Akai Katana review

By Damien McFerran - 19 May, 2012

Did we mention that the game also has teen heroes?

Did we mention that the game also has teen heroes?

It seems almost compulsory for reviews of Cave titles to begin with some oblique reference to the ‘bullet hell’ shooters and how the company has done so much to popularise this niche genre; given that Cave’s fame is such that even casual iOS players are aware of its output, we’ll forgo lengthy exposition and get right down to the nitty-gritty: Akai Katana is yet another must-have blaster for your 360.

A side-scrolling effort featuring melancholy gun-packing samurai, massive WW2-style battleships and enough projectiles to turn even the most trigger-happy warlord into a card-carrying pacifist, Akai Katana is typical Cave insanity. The visuals call to mind the brilliance of Progear (one of Cave’s first games) and the ability to switch between plane and spirit form adds a level of depth to the gameplay which is lacking in many other shooters.

Of course, with this being a Cave release, the scoring system is so convoluted and confusing that it will be several days before you actually have any understanding of what is going on; despite this stern barrier to entry, the allure of online leaderboards in all three of Akai Katana’s game modes will keep you glued to your controller for weeks to come.

Visually, Akai Katana is a 2D masterpiece. Some of the enemies you fight against are terrifying in both their ferocity and their aesthetic detail; massive military vehicles magically appear out of thin-air and rotate and spin smoothly, while groups of land-based assailants pour over intricately-drawn cityscapes in hope of filling your flimsy craft with hot lead. The music is also fantastic, with hard rock anthems accompanying the on-screen carnage. As much as we enjoyed the insane J-Pop of DoDonPachi Resurrection, we personally prefer screeching guitars to cheesy techno.

Another neat touch is the ability to record your performances and upload them for others to appreciate (or mock, depending on your skills). Of course, this works both ways; if you’re confounded by your lack of talent, you can consult footage of the very best global players in order to glean some tips.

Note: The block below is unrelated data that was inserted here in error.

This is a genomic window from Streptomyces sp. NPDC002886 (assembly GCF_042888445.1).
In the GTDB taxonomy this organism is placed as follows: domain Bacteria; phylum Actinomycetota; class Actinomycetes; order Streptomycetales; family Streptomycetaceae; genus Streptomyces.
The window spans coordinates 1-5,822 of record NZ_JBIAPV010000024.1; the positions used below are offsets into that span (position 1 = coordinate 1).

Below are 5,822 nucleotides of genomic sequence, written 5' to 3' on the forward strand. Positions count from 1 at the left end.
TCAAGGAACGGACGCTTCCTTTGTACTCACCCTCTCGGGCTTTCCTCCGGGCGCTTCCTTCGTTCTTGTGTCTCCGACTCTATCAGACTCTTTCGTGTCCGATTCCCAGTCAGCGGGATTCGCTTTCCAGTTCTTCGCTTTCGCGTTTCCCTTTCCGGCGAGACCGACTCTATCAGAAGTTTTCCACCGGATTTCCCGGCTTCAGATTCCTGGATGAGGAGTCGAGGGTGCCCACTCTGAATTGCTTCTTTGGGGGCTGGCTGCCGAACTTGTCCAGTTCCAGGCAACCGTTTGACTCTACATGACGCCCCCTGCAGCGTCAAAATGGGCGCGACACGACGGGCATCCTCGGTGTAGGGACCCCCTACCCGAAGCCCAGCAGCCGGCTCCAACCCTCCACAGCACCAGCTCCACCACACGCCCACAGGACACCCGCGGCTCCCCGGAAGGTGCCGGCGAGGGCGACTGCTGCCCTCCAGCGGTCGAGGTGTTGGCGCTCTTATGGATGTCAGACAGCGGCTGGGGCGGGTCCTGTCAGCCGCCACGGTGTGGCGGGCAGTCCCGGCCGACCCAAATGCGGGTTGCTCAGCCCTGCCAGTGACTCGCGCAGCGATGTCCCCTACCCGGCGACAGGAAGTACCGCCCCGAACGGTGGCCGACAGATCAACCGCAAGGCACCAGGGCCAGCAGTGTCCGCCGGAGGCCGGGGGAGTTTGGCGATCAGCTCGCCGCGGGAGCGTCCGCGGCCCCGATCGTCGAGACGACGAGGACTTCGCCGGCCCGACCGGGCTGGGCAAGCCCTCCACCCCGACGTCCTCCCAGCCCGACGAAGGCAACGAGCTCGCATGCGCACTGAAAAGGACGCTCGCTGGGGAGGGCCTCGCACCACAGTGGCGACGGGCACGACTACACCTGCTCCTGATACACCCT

As previously mentioned, Akai Katana has three game modes. On the surface they all appear identical, and boast the same levels and enemies. The difference is that two of the modes are optimised to take advantage of the 360’s widescreen display format (the remaining mode uses the same aspect ratio as the original coin-op), and each has a slightly different scoring mechanic. While this might not seem like a big deal, hardcore players will revel in the opportunity to experience the action from a trio of subtly different gameplay perspectives.

Once again, Rising Star Games has picked up the gauntlet and has released Akai Katana in the west - and at a slightly reduced price point, too. The company is doing a massive service to shooter fans in this part of the world, and although the genre has regressed a long way since the glory days of the Mega Drive and PC Engine, there are still enough fans out there to justify such a release. Just make sure you let Rising Star know this by laying down your cash and picking up a copy pronto.

Roodwurm - 14 Jun 2012, 11:37 GMT

I bought it. Kind review but I'd just like to point out that Progear (2001) was far from Cave's first game. DonPachi (1995) qualifies as such, with 8 titles released between them.

Also, they're an offshoot of Toaplan, developer of Mean Machines-revered Mega Drive shooter Hellfire.

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